Senior-Safe Exercises to Improve Your Health
We all know physical activity provides numerous benefits to the body and mind, and it is essential to incorporate movement into your daily life, especially as you age. However, finding a safe, accessible, and fun workout is a challenge many seniors face. That’s why we’ve compiled a list of senior-safe exercises to improve your health, along with a few activities to avoid and things to consider before starting a new workout routine.
Workouts to Consider as You Age
Water aerobics, chair yoga, cardio boxing, and walking are all excellent senior-safe exercise choices if you’re excited about working out but are unsure where to start.
Water aerobics is a low-impact pool workout. It’s a type of resistance training and cardio that is perfect for older adults because it doesn’t stress the joints. Most people who enjoy water aerobics join a class where the instructor leads them through exercises like lunges, leg lifts, squats, and jogging. Some sessions will also use pool noodles or kickboards for added resistance. The benefits of regular water aerobics include improved flexibility, cardio, and strength. It may even ease joint and muscle pain.
Many people enjoy the benefits of yoga, such as improved balance and flexibility, but working through various yoga poses can be difficult for an older adult who's never done yoga before. The good news is you can gain the same benefits from chair yoga. Like traditional yoga, chair yoga focuses on breathing and movement, but all poses incorporate a chair to help with coordination.
Cardio boxing is non-contact, boxing-based fitness that can help build strength, coordination, and balance. You can work your punches and defensive moments with a trainer, on a heavy bag, or shadow boxing at home. You might think putting on boxing gloves and punching a bag is only for the physically fit, but a nationwide nonprofit, Rock Steady Boxing, designs boxing-focused workouts specifically for people with Parkinson’s disease and finds many older adults enjoying the challenge of cardio boxing.
People underestimate the effects of walking, but it’s an excellent way to move your body, and you can do it anywhere! Grab a friend and walk around your neighborhood, a local park, or a pond. You can even drive to a nearby hiking trail if you’re feeling adventurous. If you want to increase your workout intensity, try walking with small hand weights or alternating between a slow stride or a face-paced walk.
Exercises to Avoid with Age
We like to believe there’s nothing we can’t do with age, but there are a few physical activities you should avoid to reduce the risk of injury.
- Heavy weightlifting- Strength training with light weights is a great way to build muscle, but heavy weightlifting can cause strains, sprains, and tears.
- Running- If you’re a senior who is an active runner and have been running as you age, it may be safe to continue your routine. However, if you’re new to running, starting after age 60 can cause significant joint points, especially in the knees and ankles.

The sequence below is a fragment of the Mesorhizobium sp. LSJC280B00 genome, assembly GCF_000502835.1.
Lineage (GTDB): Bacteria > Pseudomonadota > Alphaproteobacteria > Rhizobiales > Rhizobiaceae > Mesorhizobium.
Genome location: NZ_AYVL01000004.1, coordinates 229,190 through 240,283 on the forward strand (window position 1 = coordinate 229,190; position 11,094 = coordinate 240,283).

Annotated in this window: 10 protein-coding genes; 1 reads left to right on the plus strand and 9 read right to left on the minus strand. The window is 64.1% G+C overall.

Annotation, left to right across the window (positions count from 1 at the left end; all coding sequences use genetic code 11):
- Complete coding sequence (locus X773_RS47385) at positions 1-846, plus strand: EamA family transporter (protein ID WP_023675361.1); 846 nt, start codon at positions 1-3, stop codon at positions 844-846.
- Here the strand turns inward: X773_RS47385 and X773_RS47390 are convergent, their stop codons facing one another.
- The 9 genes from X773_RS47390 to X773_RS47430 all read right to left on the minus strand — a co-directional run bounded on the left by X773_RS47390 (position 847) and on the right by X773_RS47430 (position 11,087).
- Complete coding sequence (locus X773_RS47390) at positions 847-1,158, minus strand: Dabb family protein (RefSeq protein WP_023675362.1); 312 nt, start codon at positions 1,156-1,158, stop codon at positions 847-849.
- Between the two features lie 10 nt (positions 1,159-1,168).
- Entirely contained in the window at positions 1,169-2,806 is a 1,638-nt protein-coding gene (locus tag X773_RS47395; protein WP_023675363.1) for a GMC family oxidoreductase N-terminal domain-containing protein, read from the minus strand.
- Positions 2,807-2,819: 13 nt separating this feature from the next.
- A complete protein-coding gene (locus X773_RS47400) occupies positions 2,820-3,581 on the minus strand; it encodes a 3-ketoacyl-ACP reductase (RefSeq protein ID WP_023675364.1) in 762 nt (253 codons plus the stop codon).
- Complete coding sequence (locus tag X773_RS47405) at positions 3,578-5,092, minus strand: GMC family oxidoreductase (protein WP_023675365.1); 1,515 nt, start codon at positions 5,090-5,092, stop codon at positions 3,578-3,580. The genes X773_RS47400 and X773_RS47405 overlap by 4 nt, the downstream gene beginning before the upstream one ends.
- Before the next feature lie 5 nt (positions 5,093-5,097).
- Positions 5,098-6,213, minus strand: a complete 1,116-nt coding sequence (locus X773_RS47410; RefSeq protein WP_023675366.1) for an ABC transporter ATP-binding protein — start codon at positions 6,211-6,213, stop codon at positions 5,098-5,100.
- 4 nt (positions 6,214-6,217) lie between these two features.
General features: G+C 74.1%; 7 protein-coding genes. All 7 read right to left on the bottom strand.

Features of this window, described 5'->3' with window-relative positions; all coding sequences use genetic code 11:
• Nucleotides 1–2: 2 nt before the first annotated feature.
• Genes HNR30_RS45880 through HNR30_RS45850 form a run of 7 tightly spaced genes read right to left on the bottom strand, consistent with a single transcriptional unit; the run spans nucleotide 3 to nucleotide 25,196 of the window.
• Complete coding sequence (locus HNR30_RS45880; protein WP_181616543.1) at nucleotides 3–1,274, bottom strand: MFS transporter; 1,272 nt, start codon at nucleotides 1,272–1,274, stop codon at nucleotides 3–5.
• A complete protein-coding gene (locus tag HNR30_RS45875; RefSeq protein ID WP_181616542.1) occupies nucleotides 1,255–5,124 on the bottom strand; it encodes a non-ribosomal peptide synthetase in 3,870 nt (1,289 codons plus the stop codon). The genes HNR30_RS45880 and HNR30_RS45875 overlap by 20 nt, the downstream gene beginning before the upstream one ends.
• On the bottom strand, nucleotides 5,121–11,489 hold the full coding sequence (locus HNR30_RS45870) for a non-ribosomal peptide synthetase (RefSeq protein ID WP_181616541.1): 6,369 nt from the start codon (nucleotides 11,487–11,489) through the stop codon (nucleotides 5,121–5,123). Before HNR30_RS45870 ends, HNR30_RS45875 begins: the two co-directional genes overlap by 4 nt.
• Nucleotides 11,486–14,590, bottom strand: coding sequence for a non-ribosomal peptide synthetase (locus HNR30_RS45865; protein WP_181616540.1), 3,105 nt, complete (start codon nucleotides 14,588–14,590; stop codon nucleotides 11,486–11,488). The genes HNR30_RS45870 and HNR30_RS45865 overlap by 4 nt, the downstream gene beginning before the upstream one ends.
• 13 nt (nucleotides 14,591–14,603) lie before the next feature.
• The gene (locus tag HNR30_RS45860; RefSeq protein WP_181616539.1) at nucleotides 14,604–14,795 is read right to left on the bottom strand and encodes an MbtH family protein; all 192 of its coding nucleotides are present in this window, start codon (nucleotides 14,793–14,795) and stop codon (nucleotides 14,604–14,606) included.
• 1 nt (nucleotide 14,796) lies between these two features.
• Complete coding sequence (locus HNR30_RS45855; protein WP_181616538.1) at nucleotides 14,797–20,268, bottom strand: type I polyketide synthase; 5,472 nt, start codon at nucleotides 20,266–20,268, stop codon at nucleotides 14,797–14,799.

- Plyometrics- A plyometric exercise, or jump training, uses explosive movement to build strength. Many seniors experience challenges in their balance and coordination with age, and plyometric movements can lead to falls and injuries.
- Sparring- While there are many benefits to boxing with a heavy bag, it’s generally not safe for older adults to participate in sparring or contact drills.
Additional Workout Considerations with Age
New to working out and want to ensure you’re keeping your body and mind safe? Here are a few things to consider as you start planning a healthy future.
- Always speak with your doctor before starting a new workout routine. A senior-friendly exercise doesn’t mean it’s a safe exercise for every senior. Always talk to your primary care physician before starting any new workout routines, especially if you have a condition that may inhibit your ability to do safe physical activity.
- Work with a personal trainer if you’re new to an exercise. The primary reason individuals injure themselves during a workout is that they’re improperly performing it. If you’re new to an activity, visit your local gym or fitness studio and ask to work with a personal trainer. Personal trainers are certified individuals who can ensure your movements are safe and effective.
- Hire a professional caregiver to provide transportation and companionship. If you’re a senior interested in getting more activity but need help getting to a gym or what company on a neighborhood stroll, consider hiring a professional caregiver with Visiting Angels. Our Mentor office works with seniors in Lake, Geauga, and Northeast Cuyahoga counties. Send us a message online or call 440.974.0869 to learn more.